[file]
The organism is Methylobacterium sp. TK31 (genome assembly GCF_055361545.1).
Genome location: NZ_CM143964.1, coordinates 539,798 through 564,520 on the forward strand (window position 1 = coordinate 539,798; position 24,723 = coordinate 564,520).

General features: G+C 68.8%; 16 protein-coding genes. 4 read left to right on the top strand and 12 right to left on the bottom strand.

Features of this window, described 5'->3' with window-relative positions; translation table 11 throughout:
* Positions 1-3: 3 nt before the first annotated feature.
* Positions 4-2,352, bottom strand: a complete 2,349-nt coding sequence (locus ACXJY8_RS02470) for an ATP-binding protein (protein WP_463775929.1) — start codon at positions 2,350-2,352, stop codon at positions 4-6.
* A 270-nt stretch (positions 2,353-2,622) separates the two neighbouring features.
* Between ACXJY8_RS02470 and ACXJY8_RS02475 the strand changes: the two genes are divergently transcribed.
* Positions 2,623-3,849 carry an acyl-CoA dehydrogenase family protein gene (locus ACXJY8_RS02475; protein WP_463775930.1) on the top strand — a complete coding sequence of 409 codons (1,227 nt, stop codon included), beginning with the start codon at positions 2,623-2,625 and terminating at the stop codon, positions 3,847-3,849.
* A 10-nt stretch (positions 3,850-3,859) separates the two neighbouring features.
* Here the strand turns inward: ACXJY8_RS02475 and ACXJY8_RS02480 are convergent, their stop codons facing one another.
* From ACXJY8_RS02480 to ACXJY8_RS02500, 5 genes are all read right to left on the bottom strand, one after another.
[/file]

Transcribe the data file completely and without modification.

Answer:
The organism is Methylobacterium sp. TK31 (genome assembly GCF_055361545.1).
Genome location: NZ_CM143964.1, coordinates 539,798 through 564,520 on the forward strand (window position 1 = coordinate 539,798; position 24,723 = coordinate 564,520).

General features: G+C 68.8%; 16 protein-coding genes. 4 read left to right on the top strand and 12 right to left on the bottom strand.

Features of this window, described 5'->3' with window-relative positions; translation table 11 throughout:
* Positions 1-3: 3 nt before the first annotated feature.
* Positions 4-2,352, bottom strand: a complete 2,349-nt coding sequence (locus ACXJY8_RS02470) for an ATP-binding protein (protein WP_463775929.1) — start codon at positions 2,350-2,352, stop codon at positions 4-6.
* A 270-nt stretch (positions 2,353-2,622) separates the two neighbouring features.
* Between ACXJY8_RS02470 and ACXJY8_RS02475 the strand changes: the two genes are divergently transcribed.
* Positions 2,623-3,849 carry an acyl-CoA dehydrogenase family protein gene (locus ACXJY8_RS02475; protein WP_463775930.1) on the top strand — a complete coding sequence of 409 codons (1,227 nt, stop codon included), beginning with the start codon at positions 2,623-2,625 and terminating at the stop codon, positions 3,847-3,849.
* A 10-nt stretch (positions 3,850-3,859) separates the two neighbouring features.
* Here the strand turns inward: ACXJY8_RS02475 and ACXJY8_RS02480 are convergent, their stop codons facing one another.
* From ACXJY8_RS02480 to ACXJY8_RS02500, 5 genes are all read right to left on the bottom strand, one after another.